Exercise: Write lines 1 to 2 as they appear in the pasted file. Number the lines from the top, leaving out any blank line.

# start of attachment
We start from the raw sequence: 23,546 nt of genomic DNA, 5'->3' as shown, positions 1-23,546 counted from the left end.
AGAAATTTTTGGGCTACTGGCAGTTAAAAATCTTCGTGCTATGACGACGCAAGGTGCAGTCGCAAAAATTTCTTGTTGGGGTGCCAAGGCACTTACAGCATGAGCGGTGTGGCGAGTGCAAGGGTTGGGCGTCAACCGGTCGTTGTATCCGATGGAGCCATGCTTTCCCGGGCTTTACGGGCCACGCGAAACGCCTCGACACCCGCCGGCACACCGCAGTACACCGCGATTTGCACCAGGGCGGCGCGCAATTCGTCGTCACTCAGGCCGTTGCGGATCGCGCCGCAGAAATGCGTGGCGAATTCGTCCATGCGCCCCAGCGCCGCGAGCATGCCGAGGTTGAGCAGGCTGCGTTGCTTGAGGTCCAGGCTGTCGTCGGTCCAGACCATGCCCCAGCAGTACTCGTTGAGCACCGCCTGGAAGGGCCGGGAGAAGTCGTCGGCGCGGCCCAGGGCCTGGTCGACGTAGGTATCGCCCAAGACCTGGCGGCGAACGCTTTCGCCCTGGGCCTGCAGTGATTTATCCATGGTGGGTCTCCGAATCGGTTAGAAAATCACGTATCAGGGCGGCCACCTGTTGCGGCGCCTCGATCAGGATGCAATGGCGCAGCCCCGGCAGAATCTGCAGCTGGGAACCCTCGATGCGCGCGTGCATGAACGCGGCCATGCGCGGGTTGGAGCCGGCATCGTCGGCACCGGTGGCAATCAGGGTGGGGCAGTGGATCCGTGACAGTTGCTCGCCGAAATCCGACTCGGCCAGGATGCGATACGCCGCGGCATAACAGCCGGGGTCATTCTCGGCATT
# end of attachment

We start from the raw sequence: 23,546 nt of genomic DNA, 5'->3' as shown, positions 1-23,546 counted from the left end.
AGAAATTTTTGGGCTACTGGCAGTTAAAAATCTTCGTGCTATGACGACGCAAGGTGCAGTCGCAAAAATTTCTTGTTGGGGTGCCAAGGCACTTACAGCATGAGCGGTGTGGCGAGTGCAAGGGTTGGGCGTCAACCGGTCGTTGTATCCGATGGAGCCATGCTTTCCCGGGCTTTACGGGCCACGCGAAACGCCTCGACACCCGCCGGCACACCGCAGTACACCGCGATTTGCACCAGGGCGGCGCGCAATTCGTCGTCACTCAGGCCGTTGCGGATCGCGCCGCAGAAATGCGTGGCGAATTCGTCCATGCGCCCCAGCGCCGCGAGCATGCCGAGGTTGAGCAGGCTGCGTTGCTTGAGGTCCAGGCTGTCGTCGGTCCAGACCATGCCCCAGCAGTACTCGTTGAGCACCGCCTGGAAGGGCCGGGAGAAGTCGTCGGCGCGGCCCAGGGCCTGGTCGACGTAGGTATCGCCCAAGACCTGGCGGCGAACGCTTTCGCCCTGGGCCTGCAGTGATTTATCCATGGTGGGTCTCCGAATCGGTTAGAAAATCACGTATCAGGGCGGCCACCTGTTGCGGCGCCTCGATCAGGATGCAATGGCGCAGCCCCGGCAGAATCTGCAGCTGGGAACCCTCGATGCGCGCGTGCATGAACGCGGCCATGCGCGGGTTGGAGCCGGCATCGTCGGCACCGGTGGCAATCAGGGTGGGGCAGTGGATCCGTGACAGTTGCTCGCCGAAATCCGACTCGGCCAGGATGCGATACGCCGCGGCATAACAGCCGGGGTCATTCTCGGCATT